Thursday Comics Hangover: The Bedrock of our society

You guys, I kind of hate myself for even writing this, but the new Flintstones comic book?

It's pretty good.

I know, I know. I've complained at length about the way publishers have dredged up licensed properties for children and turned them into grim fantasias for psychically injured man-babies. But this is not that. This is something else again.

Let's be clear up front that The Flintstones, as a premise, has always been completely nut-bustingly insane. They're a modern sitcom family dropped against a bizarre stone-age pastiche featuring animals who are tortured in order to emulate modern-day technology. It's a one-punchline joke that the wizards at Hanna Barbera somehow stretched out into six seasons of popular TV.

All the new Flintstones comic does, is it takes the premise seriously. Within reason, mind you: author Mark Russell and artist Steve Pugh understand that the idea of a couch made out of a giant prehistoric otter is impossible to take seriously. But they're trying to build a coinvincing mythology around the city of Bedrock: Fred and Barney are veterans of a war to create civilization (they attend a veterans' group where everyone shares stories of atrocities they committed) and everyone worships a god called Morp.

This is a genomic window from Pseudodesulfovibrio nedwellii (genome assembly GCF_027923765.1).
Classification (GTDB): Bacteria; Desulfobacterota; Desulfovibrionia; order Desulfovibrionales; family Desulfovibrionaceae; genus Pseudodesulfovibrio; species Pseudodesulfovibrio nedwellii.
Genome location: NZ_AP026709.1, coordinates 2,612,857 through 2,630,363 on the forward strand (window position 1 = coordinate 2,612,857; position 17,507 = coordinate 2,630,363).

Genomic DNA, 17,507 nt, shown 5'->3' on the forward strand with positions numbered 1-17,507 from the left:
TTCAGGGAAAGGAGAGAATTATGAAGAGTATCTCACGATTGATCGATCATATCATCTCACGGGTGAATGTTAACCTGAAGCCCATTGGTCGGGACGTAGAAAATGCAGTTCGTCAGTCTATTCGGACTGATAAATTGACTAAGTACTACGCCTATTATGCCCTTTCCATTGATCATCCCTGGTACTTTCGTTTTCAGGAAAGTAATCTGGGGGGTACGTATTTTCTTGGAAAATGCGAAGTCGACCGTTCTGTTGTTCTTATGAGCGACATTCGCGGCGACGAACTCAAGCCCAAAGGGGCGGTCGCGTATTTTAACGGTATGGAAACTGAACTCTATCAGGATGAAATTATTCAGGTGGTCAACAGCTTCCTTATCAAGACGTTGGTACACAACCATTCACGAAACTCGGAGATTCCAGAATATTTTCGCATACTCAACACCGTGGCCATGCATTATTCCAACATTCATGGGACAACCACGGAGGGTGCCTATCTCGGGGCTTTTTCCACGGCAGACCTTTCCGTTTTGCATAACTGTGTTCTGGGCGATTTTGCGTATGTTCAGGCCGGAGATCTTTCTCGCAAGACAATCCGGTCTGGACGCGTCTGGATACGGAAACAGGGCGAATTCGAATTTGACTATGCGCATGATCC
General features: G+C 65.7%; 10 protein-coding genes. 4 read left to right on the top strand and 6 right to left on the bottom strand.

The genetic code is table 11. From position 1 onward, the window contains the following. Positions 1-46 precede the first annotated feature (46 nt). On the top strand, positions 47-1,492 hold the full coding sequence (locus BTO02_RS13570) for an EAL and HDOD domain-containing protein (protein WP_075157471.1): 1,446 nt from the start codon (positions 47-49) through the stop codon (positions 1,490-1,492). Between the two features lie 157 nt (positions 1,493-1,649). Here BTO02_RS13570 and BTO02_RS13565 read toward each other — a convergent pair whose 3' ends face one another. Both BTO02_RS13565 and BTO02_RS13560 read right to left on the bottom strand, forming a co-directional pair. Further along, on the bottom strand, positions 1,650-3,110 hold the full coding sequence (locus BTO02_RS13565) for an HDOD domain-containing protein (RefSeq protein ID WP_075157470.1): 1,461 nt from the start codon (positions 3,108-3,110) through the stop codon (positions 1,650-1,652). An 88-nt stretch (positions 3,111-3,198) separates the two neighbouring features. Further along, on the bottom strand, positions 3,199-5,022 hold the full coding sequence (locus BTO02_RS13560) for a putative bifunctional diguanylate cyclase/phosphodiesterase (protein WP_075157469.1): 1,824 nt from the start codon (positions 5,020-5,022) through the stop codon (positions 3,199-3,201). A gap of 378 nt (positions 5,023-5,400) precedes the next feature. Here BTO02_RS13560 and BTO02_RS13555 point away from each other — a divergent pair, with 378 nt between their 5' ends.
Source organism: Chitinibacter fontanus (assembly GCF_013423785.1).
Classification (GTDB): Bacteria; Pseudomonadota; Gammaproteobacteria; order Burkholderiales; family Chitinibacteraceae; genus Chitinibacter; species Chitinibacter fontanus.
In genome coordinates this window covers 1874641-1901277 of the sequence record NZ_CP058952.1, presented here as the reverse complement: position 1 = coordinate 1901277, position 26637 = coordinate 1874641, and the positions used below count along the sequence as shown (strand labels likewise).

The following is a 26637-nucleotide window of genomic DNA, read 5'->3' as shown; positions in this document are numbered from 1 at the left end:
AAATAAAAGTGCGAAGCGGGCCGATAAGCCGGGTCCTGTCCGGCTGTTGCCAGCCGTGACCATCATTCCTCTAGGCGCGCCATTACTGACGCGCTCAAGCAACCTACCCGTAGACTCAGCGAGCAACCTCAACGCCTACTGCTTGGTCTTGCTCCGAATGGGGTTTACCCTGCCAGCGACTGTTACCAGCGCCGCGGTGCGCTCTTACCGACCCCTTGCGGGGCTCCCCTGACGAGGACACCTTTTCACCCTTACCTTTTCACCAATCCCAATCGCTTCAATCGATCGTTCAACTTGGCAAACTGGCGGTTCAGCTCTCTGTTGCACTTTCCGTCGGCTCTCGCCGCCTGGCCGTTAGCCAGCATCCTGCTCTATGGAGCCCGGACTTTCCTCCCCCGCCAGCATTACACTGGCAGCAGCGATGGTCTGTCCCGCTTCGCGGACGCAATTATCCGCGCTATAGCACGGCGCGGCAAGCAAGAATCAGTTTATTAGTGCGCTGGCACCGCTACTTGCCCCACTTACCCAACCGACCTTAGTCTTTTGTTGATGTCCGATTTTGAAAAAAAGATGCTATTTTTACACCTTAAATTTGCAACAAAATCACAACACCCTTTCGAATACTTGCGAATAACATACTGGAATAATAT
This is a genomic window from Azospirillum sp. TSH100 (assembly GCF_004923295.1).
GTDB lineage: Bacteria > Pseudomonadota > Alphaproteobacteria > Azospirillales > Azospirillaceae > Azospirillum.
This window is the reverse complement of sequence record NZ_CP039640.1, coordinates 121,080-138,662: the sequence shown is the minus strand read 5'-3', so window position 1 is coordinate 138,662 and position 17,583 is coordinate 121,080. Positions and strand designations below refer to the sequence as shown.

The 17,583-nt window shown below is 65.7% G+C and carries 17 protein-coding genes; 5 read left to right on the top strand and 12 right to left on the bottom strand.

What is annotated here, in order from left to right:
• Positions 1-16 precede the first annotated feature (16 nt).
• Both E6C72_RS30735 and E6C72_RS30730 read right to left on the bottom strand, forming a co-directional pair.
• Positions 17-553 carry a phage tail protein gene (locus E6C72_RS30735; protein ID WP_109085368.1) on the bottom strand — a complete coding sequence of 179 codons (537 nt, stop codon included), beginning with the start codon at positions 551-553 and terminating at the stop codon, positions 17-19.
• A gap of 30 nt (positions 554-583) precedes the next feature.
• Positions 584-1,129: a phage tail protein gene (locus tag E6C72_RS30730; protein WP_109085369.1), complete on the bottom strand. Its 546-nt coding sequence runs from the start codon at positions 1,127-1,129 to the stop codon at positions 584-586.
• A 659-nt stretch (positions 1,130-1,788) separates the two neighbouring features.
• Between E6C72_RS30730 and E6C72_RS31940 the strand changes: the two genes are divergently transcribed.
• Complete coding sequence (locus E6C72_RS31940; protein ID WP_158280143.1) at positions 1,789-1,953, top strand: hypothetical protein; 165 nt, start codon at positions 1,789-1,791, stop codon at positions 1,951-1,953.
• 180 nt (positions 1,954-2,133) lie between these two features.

And yes, the book is full of caveman puns (a bar called Homo Erectus, a restaurant called Wammoth Bammoth, Thank You Mammoth) and bad caveman technology jokes (a turtle waiter is a terrible idea.) But there's some sharp comedy, too: Fred's boss is trying to exploit cheap Neanderthal labor, and there's a suggestion of a larger story about the military-industrial complex and the way it keeps the masses in line.

The Flintstones comic is remarkable in the way it ties familiar sitcom tropes together with modern social issues. It's more sharply satirical than the Simpsons has been in decades, and it feels like a premise that could continue for a good long while, though I have no idea who the intended audience for this thing is. (But as an aside, I love artist Steve Pugh — his facial expressions and eye for detail are a large part of why the book is such a treasure — but I have no idea why he's chosen to give all the characters hyper-muscular superhero bodies. Everyone, even Fred's boss, the doughy corporate jackass known as Mr. Slate, is built like an Adonis or a Venus, and it's kind of distracting.)

Part of the Flintstones allure is that it's a comic aimed at an adult sensibility that doesn't ignore important parts of everyday life like family, or love, or friendship. It respects its characters and aims its comedy at targets that feel broad enough to be recognizeable, but specific enough to feel important. It's incredibly weird that this comic book works as well as it does, but we live in an incredibly weird world.